A Resilience Model for Higher Education
In this blog Monomita Nandy explores how Higher Education Institutes can start rebuilding after COVID-19.
“An enemy at the gates is less formidable, for he is known and carries his banner openly. But the traitor moves amongst those within the gate freely, his sly whispers rustling through all the alleys, heard in the very halls of government itself. For the traitor appears not a traitor” (Taylor Cauldwell).
The hardest task facing higher education institutions (HEIs) is the prospect of rebuilding after the coronavirus. Thus, in our research we started examining the recovery literature that can assist HEIs in helping them prepare for the challenges they are facing. Because of various stakeholder groups that can be found in HEIs, it is hard to apply one specific model for recovery, and similarly there is limited focus on behavioural changes in the recovery literature (Volman et al. 2013). Moreover, individuals feel recovered when their behaviours are influenced by increased resources (Binnewies et al. 2009). However, the continuous expansion of coronavirus cases and limited resources may actively prevent the creation of a state of feeling ‘recovered’ within HEIs.
HEIs are eager to identify a sustainable and feasible model to adopt for the ‘new normal’, one which will also absorb all changes required for health and safety. Furthermore, a sustainable and resistant model for HEI performance should have the capacity to consider the current socio-economic state as a ‘threshold’. From the existing recovery models, we examine the feasibility of the widely used recovery model, the Effort Recovery Model (ERM) (Meijman and Mulder ,1998).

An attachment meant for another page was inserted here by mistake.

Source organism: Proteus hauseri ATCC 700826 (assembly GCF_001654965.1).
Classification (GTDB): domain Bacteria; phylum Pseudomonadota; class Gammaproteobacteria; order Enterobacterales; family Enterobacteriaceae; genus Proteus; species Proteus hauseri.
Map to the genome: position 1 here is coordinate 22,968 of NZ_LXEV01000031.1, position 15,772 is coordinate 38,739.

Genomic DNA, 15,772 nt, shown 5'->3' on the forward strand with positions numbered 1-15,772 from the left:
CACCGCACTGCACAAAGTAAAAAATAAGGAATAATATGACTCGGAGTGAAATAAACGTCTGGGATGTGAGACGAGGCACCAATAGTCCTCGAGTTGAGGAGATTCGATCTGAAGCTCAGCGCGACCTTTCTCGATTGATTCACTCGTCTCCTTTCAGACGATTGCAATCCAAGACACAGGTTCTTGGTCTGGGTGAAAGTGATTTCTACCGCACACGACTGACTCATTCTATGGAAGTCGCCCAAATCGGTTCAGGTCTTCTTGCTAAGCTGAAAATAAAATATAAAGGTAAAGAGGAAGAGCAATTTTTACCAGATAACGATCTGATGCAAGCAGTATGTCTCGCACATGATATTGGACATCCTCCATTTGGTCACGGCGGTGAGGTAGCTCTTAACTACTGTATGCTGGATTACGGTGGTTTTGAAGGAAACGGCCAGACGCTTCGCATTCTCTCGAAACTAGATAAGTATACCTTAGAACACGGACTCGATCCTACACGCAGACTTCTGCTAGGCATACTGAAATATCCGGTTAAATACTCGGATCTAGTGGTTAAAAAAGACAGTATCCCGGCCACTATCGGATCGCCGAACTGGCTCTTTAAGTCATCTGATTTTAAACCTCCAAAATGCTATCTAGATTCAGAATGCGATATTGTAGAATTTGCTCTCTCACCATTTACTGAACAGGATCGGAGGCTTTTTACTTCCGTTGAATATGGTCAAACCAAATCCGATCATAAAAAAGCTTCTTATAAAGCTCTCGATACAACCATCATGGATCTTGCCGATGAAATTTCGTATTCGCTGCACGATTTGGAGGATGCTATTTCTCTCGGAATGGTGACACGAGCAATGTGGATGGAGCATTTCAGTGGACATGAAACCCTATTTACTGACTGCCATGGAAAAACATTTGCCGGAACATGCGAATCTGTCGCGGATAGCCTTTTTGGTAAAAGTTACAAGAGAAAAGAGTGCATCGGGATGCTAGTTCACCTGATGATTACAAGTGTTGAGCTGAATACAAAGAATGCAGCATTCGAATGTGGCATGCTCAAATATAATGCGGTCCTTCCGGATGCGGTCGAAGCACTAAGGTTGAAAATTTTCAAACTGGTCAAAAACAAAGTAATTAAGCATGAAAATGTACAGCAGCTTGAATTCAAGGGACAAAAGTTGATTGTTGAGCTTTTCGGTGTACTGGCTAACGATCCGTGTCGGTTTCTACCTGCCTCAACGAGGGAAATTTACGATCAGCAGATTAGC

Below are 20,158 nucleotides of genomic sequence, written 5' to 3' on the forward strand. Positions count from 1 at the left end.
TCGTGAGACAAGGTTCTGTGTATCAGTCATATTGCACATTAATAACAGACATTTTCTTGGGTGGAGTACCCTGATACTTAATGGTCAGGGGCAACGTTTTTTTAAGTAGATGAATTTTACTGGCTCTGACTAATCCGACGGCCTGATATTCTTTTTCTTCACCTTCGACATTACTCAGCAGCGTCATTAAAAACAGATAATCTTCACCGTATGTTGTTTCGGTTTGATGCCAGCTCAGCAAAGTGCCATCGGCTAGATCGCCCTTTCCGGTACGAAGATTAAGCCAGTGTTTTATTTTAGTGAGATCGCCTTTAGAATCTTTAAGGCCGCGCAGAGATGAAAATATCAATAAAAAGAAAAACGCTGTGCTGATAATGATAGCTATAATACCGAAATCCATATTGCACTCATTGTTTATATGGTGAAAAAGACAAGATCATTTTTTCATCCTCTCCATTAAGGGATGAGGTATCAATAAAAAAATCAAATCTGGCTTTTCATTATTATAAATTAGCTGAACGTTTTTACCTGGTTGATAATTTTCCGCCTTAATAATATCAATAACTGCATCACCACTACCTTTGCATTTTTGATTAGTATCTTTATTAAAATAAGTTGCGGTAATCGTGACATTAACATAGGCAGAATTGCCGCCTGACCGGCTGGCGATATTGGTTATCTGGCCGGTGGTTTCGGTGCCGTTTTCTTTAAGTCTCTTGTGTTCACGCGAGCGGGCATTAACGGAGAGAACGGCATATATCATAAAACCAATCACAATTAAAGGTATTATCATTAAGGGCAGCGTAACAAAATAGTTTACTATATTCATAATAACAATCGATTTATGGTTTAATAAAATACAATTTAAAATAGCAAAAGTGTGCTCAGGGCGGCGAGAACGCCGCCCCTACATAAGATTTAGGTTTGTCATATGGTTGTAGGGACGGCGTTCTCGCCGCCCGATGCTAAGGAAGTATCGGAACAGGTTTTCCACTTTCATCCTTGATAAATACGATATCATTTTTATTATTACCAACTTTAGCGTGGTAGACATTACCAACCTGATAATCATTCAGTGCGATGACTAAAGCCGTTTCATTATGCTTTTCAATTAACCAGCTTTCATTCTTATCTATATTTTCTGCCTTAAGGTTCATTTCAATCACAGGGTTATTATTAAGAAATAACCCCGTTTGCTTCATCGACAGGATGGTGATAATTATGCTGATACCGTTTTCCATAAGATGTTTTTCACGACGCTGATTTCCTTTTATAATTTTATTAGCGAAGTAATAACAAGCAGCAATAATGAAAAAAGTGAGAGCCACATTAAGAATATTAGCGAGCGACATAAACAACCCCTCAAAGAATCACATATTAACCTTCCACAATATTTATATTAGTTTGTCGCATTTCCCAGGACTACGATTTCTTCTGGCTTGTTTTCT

Like any other industry, the stakeholders of the HEI need a “no work time” to recover from the physiological and psychological strain of work. However, stakeholders of HEIs may develop a stressful psychological experience during crises such as the pandemic as they remain busy adapting to the changed environment. The high mental activation may influence the learning adversely (Sonnentag and Fritz 2007). Lack of psychological detachment and delay in the rebuilding of resources lost increases the feeling of misalignment. Thus, the current pandemic influences the psychological experiences of individuals and affects the behaviour of members of HEIs in such a manner that rebuilding the experience of the individuals during the crisis will be a big challenge for the HEIs.
It is evident from the above explanation that the existing recovery models including the ERM are unsuitable for the HE sector in post Covid-19 (Van Wijhe et al 2013). The unique position of HEIs requires them to be able to make local adjustments in response to external changes specific to them, as well as react to the individual needs of their many stakeholders.